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Credit: Katie Shia

When College freshman Spencer Rosen begins to feel the pressure of freshman year, he knows there are many outlets upon which he can draw for support. While Counseling and Psychological Services provides many resources for students, and friends are often available to chat, sometimes the most helpful resource for Rosen is his residential advisor College senior Tucker Reynolds.

Reynolds, like all other RAs and graduate associates, has gone through intensive training with staff from both CAPS and Student Health Services in order to provide the support Rosen and his 21 other freshman hallmates might need.  

“He’s really useful and the entire hall asks him questions,” Rosen said. “He’s done a great job bringing the hall together.”

This year, RAs and GAs received four days of mandatory training beginning on Aug. 14, just before New Student Orientation on Aug. 22. The I CARE training with CAPS trained the RAs and GAs in how to respond if or when difficult situations with residents arise. 

They discussed many issues such as what to do in situations involving sexual assault, eating disorders, and in cases where students might seek out support when contemplating suicide, Reynolds said.

CAPS launched I CARE in 2014 as a way to train students and faculty in how to be resources for others on campus. Over time, the program has expanded and Greek organizations on campus have taken it on as a priority to have a representative from each group trained in I CARE. 

In addition to typical I CARE training, however, training for RAs and GAs includes reporting any worrying behavior of students to CAPS or to Student Intervention Services.

According to Riepe House Coordinator Alaina Bailey, who graduated from the College in 2017, one of the most important responsibilities that RAs and GAs learn is how to provide campus resources to students.

“RAs are supposed to be givers of information,” Bailey said. "The RA can feel comfortable saying, 'OK, student who's having an issue, let me take you to this person that I know.'"

One part of that summer training is role playing, in which former RAs and GAs act out difficult situations — such as alcohol and marijuana use, fights, or crying residents in need of comfort. A group observing the role play later critiques how the trainee handled the situation.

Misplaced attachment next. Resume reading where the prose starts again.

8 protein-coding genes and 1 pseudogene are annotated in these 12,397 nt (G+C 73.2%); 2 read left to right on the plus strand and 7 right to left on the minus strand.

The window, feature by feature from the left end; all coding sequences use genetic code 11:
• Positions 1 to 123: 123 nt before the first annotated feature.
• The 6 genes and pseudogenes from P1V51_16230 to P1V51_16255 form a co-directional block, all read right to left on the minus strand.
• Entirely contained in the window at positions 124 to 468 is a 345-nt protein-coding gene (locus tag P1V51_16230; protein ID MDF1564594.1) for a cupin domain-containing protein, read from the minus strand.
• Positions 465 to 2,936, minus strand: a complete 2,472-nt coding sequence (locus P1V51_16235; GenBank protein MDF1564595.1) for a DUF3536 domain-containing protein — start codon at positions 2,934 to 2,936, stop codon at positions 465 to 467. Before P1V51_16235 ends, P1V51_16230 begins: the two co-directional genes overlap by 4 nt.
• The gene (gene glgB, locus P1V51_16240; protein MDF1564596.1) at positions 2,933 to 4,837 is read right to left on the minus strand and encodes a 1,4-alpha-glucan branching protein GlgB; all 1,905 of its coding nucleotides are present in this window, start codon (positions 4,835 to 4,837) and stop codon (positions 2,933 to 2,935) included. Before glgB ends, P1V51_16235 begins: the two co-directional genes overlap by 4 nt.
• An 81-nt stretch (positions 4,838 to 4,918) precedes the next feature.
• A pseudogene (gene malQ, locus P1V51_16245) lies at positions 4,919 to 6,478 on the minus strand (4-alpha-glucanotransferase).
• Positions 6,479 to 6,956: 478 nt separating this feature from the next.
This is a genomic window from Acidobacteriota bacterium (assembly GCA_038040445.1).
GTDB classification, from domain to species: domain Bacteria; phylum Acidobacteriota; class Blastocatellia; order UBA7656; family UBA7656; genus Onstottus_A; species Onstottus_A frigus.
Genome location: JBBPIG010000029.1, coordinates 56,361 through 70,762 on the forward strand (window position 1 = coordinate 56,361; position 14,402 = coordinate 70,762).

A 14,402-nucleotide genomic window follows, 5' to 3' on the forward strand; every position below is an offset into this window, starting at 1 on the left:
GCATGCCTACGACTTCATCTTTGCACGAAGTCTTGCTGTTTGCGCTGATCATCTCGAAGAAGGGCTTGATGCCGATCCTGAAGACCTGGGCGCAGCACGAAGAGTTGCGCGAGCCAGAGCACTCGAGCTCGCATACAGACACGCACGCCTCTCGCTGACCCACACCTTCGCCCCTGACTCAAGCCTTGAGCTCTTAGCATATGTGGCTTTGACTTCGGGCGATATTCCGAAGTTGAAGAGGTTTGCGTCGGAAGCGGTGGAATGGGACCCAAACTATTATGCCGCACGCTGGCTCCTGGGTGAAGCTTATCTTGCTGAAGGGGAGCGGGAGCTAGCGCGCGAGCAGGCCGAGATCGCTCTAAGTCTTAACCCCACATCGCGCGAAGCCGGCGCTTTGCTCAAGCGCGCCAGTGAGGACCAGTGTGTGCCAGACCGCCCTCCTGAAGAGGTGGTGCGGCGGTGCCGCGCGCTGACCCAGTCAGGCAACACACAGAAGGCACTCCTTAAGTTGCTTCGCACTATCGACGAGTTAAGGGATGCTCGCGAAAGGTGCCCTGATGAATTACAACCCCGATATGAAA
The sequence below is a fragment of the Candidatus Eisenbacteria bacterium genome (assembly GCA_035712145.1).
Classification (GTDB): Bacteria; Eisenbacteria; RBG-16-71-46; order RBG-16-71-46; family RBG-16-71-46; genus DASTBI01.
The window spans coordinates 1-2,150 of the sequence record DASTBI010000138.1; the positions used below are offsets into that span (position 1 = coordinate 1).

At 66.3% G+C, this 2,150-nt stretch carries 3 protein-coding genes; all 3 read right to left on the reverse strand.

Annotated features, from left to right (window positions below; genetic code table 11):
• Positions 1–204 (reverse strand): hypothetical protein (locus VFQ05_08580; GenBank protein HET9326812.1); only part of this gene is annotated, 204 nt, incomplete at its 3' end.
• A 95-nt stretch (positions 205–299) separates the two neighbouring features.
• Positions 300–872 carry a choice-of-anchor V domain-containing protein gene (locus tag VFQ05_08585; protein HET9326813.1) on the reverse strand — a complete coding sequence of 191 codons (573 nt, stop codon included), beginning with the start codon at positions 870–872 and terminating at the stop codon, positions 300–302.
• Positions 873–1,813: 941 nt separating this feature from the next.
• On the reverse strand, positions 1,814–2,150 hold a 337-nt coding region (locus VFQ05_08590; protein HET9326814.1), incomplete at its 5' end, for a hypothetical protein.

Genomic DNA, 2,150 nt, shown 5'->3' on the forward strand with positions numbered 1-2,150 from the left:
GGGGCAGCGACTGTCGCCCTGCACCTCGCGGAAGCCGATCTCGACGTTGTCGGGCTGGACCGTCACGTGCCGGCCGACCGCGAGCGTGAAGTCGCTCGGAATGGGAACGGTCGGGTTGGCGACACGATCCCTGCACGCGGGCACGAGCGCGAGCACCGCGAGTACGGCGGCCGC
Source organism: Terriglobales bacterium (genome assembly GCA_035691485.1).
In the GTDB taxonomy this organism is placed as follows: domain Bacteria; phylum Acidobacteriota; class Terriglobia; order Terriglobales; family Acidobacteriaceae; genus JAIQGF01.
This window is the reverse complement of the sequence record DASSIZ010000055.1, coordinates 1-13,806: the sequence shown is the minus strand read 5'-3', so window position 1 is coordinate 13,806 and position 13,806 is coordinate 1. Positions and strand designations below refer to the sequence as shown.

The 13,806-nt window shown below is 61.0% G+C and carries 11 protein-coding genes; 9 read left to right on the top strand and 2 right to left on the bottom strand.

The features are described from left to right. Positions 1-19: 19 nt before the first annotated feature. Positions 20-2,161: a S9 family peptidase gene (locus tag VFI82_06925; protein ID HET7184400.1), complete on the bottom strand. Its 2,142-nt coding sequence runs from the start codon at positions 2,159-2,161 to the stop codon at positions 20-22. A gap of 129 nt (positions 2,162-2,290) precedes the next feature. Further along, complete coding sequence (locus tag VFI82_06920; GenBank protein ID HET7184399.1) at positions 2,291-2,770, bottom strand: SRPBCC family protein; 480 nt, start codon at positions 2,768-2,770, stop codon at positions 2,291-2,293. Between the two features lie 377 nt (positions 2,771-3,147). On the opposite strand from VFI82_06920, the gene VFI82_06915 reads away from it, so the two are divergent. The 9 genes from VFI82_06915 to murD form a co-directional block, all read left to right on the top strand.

“You are using these skills the entire year,” Reynolds said. “I realized within the first month how much these skills come in handy.”

Part of RA/GA mental health education is noticing signs of depression because “not everyone comes forward,” Reynolds said. 

These signs include mood swings, increased alcohol use, not leaving the room for long periods of time, and not taking showers. If a roommate discloses any concerns, RAs or GAs check in personally with the resident.

According to Riepe House Dean Marilynne Diggs-Thompson, RAs and GAs are not confidential sources, though. If they know that a student plans on harming themselves or is contemplating suicide, Thompson said they are instructed to call CAPS or Student Intervention Services immediately.

Taylor Boggs, who is in her first year for a master's degree at the School of Social Policy and Practice, said it is important to always remain with a student who is having suicidal thoughts.

“It’s scary. It’s not easy and it’s not something you want to or hope to be in, but at that moment it’s about saving another human being’s life,” Boggs said. “You break confidentiality even if it means they get mad at you, because I’d rather you be mad at me than not be alive to be mad at me.”

Rosen said that Reynolds’ training “has been super helpful” in helping him become an approachable and effective RA.

“He is there to be serious when it’s time, but he’s also a friend,” Rosen said. “That’s what you want in the RA, someone who’s there to talk about the big issues but is also there to joke around and be a good support system.”

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